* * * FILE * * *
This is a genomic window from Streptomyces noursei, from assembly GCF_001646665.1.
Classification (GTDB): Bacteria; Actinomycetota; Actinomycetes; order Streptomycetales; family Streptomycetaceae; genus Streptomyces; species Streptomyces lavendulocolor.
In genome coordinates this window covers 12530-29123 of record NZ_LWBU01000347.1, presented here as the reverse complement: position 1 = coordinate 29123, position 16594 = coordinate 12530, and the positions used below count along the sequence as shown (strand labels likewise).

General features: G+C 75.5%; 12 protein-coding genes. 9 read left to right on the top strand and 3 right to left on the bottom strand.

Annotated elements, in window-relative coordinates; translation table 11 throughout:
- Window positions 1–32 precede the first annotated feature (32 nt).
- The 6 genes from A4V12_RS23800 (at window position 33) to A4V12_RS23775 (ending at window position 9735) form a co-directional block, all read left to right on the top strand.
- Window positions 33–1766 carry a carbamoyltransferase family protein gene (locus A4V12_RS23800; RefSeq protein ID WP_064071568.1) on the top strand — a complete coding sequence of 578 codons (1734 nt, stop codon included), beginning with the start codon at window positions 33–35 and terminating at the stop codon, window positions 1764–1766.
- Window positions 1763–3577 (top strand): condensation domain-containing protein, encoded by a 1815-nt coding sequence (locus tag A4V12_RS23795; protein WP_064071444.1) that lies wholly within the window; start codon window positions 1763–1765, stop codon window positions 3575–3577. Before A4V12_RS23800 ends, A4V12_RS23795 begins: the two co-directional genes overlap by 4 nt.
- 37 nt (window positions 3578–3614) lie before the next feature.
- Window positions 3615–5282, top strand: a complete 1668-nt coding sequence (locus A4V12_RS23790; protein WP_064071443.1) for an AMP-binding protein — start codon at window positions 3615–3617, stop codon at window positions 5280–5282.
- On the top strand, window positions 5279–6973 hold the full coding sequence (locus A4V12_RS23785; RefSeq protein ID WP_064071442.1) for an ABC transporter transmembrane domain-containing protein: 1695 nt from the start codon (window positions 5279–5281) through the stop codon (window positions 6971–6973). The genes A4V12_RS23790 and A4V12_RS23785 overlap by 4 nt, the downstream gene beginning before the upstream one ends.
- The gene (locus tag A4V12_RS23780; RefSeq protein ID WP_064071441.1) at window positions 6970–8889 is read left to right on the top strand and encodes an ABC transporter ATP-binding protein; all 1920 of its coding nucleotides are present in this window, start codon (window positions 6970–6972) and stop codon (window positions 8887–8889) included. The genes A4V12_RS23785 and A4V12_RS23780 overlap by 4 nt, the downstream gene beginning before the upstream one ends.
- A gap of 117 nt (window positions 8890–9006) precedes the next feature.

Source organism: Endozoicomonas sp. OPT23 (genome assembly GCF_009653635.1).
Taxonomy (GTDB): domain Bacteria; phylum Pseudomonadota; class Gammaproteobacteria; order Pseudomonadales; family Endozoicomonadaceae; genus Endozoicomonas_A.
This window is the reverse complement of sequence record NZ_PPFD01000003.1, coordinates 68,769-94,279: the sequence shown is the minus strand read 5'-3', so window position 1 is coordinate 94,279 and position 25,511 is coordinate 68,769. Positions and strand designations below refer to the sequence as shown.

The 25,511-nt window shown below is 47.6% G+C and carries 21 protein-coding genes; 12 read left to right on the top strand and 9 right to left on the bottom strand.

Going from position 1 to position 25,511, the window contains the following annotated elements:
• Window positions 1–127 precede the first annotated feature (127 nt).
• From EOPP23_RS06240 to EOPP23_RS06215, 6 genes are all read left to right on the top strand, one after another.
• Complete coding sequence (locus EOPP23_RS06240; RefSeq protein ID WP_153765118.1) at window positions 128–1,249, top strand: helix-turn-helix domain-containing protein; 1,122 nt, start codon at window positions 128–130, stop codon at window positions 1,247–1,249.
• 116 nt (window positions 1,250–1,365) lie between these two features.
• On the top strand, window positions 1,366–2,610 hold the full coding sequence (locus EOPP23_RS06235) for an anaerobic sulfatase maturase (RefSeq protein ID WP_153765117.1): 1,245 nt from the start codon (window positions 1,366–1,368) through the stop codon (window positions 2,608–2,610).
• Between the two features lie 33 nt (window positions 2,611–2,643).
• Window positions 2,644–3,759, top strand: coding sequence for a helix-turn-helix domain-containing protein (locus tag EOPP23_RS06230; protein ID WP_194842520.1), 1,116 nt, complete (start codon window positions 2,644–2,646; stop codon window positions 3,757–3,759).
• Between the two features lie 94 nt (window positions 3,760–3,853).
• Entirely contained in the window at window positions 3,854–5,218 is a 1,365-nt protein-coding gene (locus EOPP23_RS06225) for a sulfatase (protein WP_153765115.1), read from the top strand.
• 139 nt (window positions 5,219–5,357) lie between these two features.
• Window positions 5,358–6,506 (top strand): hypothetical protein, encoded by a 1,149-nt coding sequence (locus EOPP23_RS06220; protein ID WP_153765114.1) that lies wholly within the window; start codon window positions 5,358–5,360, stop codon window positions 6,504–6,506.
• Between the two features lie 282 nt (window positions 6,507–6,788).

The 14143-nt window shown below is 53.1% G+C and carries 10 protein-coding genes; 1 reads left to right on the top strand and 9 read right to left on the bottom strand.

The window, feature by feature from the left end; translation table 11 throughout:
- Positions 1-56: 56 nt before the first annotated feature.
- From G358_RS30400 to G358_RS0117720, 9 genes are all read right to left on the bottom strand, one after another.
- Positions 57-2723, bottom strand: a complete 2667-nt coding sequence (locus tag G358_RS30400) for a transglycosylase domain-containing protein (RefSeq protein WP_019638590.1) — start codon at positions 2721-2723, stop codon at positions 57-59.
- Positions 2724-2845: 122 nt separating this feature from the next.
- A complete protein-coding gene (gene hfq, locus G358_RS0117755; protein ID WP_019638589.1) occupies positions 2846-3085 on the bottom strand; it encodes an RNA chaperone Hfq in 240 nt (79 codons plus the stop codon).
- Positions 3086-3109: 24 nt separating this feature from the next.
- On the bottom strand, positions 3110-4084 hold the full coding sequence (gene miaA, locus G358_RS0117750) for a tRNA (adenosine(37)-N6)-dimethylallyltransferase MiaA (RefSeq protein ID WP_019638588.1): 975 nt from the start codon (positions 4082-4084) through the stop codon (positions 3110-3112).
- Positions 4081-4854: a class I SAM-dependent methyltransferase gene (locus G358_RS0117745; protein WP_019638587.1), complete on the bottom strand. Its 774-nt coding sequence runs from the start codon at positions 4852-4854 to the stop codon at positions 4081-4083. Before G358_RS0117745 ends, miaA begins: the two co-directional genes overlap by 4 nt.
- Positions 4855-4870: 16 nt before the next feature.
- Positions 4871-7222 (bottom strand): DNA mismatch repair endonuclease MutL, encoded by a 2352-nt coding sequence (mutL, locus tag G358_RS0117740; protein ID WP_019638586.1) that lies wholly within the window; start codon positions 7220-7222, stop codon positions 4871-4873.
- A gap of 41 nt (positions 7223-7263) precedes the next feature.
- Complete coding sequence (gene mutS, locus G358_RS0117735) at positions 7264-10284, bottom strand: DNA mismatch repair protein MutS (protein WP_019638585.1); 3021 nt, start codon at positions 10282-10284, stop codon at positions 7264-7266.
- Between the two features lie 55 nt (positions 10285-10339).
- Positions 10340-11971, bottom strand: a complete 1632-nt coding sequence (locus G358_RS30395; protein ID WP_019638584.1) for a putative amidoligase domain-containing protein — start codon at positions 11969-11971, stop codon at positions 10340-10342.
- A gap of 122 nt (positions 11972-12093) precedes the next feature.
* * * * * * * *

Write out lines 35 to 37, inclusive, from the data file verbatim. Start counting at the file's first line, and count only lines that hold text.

- From G358_RS30400 to G358_RS0117720, 9 genes are all read right to left on the bottom strand, one after another.
- Positions 57-2723, bottom strand: a complete 2667-nt coding sequence (locus tag G358_RS30400) for a transglycosylase domain-containing protein (RefSeq protein WP_019638590.1) — start codon at positions 2721-2723, stop codon at positions 57-59.
- Positions 2724-2845: 122 nt separating this feature from the next.